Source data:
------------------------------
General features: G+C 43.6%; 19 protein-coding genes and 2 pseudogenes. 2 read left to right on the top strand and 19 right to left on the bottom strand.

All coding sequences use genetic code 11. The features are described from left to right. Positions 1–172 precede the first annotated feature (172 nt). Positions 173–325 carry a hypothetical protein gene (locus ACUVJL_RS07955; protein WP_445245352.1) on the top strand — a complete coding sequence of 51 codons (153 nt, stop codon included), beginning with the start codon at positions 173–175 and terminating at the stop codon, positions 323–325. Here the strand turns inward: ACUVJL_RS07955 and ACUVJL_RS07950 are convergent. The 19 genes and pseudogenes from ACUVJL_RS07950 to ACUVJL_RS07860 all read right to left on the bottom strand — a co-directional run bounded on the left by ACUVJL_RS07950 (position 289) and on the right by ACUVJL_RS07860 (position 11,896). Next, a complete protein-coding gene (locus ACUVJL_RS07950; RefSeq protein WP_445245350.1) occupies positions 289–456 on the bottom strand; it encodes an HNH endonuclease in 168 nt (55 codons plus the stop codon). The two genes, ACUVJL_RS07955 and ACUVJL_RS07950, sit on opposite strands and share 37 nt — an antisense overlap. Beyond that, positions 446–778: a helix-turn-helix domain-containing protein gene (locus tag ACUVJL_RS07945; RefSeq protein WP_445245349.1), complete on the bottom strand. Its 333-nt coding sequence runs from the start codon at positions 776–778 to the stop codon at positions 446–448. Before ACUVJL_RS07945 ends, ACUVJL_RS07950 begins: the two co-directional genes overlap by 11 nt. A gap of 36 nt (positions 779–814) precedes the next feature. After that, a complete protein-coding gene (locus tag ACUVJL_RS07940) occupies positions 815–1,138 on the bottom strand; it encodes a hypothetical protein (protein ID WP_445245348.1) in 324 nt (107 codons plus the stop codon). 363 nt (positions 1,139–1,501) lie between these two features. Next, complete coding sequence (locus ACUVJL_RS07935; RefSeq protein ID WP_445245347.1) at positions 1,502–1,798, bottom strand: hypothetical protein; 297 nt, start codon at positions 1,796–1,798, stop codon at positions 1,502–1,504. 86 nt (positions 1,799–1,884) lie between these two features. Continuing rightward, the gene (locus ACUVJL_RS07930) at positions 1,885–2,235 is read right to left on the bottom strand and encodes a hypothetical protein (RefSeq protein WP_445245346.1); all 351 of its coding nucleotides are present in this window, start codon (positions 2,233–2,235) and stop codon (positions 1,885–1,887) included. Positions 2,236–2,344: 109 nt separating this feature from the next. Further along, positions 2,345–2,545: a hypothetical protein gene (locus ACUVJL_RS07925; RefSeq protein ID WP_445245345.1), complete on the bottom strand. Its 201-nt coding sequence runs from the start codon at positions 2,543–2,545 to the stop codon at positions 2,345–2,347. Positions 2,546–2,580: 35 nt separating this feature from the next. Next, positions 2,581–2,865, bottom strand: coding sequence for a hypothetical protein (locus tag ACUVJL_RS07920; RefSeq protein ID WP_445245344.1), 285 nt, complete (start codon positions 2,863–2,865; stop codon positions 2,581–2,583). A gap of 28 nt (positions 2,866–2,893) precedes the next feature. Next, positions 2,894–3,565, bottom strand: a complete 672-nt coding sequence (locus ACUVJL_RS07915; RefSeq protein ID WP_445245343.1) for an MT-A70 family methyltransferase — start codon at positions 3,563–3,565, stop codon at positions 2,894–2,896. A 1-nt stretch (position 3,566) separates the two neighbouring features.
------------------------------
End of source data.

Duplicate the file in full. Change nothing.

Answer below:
General features: G+C 43.6%; 19 protein-coding genes and 2 pseudogenes. 2 read left to right on the top strand and 19 right to left on the bottom strand.

All coding sequences use genetic code 11. The features are described from left to right. Positions 1–172 precede the first annotated feature (172 nt). Positions 173–325 carry a hypothetical protein gene (locus ACUVJL_RS07955; protein WP_445245352.1) on the top strand — a complete coding sequence of 51 codons (153 nt, stop codon included), beginning with the start codon at positions 173–175 and terminating at the stop codon, positions 323–325. Here the strand turns inward: ACUVJL_RS07955 and ACUVJL_RS07950 are convergent. The 19 genes and pseudogenes from ACUVJL_RS07950 to ACUVJL_RS07860 all read right to left on the bottom strand — a co-directional run bounded on the left by ACUVJL_RS07950 (position 289) and on the right by ACUVJL_RS07860 (position 11,896). Next, a complete protein-coding gene (locus ACUVJL_RS07950; RefSeq protein WP_445245350.1) occupies positions 289–456 on the bottom strand; it encodes an HNH endonuclease in 168 nt (55 codons plus the stop codon). The two genes, ACUVJL_RS07955 and ACUVJL_RS07950, sit on opposite strands and share 37 nt — an antisense overlap. Beyond that, positions 446–778: a helix-turn-helix domain-containing protein gene (locus tag ACUVJL_RS07945; RefSeq protein WP_445245349.1), complete on the bottom strand. Its 333-nt coding sequence runs from the start codon at positions 776–778 to the stop codon at positions 446–448. Before ACUVJL_RS07945 ends, ACUVJL_RS07950 begins: the two co-directional genes overlap by 11 nt. A gap of 36 nt (positions 779–814) precedes the next feature. After that, a complete protein-coding gene (locus tag ACUVJL_RS07940) occupies positions 815–1,138 on the bottom strand; it encodes a hypothetical protein (protein ID WP_445245348.1) in 324 nt (107 codons plus the stop codon). 363 nt (positions 1,139–1,501) lie between these two features. Next, complete coding sequence (locus ACUVJL_RS07935; RefSeq protein ID WP_445245347.1) at positions 1,502–1,798, bottom strand: hypothetical protein; 297 nt, start codon at positions 1,796–1,798, stop codon at positions 1,502–1,504. 86 nt (positions 1,799–1,884) lie between these two features. Continuing rightward, the gene (locus ACUVJL_RS07930) at positions 1,885–2,235 is read right to left on the bottom strand and encodes a hypothetical protein (RefSeq protein WP_445245346.1); all 351 of its coding nucleotides are present in this window, start codon (positions 2,233–2,235) and stop codon (positions 1,885–1,887) included. Positions 2,236–2,344: 109 nt separating this feature from the next. Further along, positions 2,345–2,545: a hypothetical protein gene (locus ACUVJL_RS07925; RefSeq protein ID WP_445245345.1), complete on the bottom strand. Its 201-nt coding sequence runs from the start codon at positions 2,543–2,545 to the stop codon at positions 2,345–2,347. Positions 2,546–2,580: 35 nt separating this feature from the next. Next, positions 2,581–2,865, bottom strand: coding sequence for a hypothetical protein (locus tag ACUVJL_RS07920; RefSeq protein ID WP_445245344.1), 285 nt, complete (start codon positions 2,863–2,865; stop codon positions 2,581–2,583). A gap of 28 nt (positions 2,866–2,893) precedes the next feature. Next, positions 2,894–3,565, bottom strand: a complete 672-nt coding sequence (locus ACUVJL_RS07915; RefSeq protein ID WP_445245343.1) for an MT-A70 family methyltransferase — start codon at positions 3,563–3,565, stop codon at positions 2,894–2,896. A 1-nt stretch (position 3,566) separates the two neighbouring features.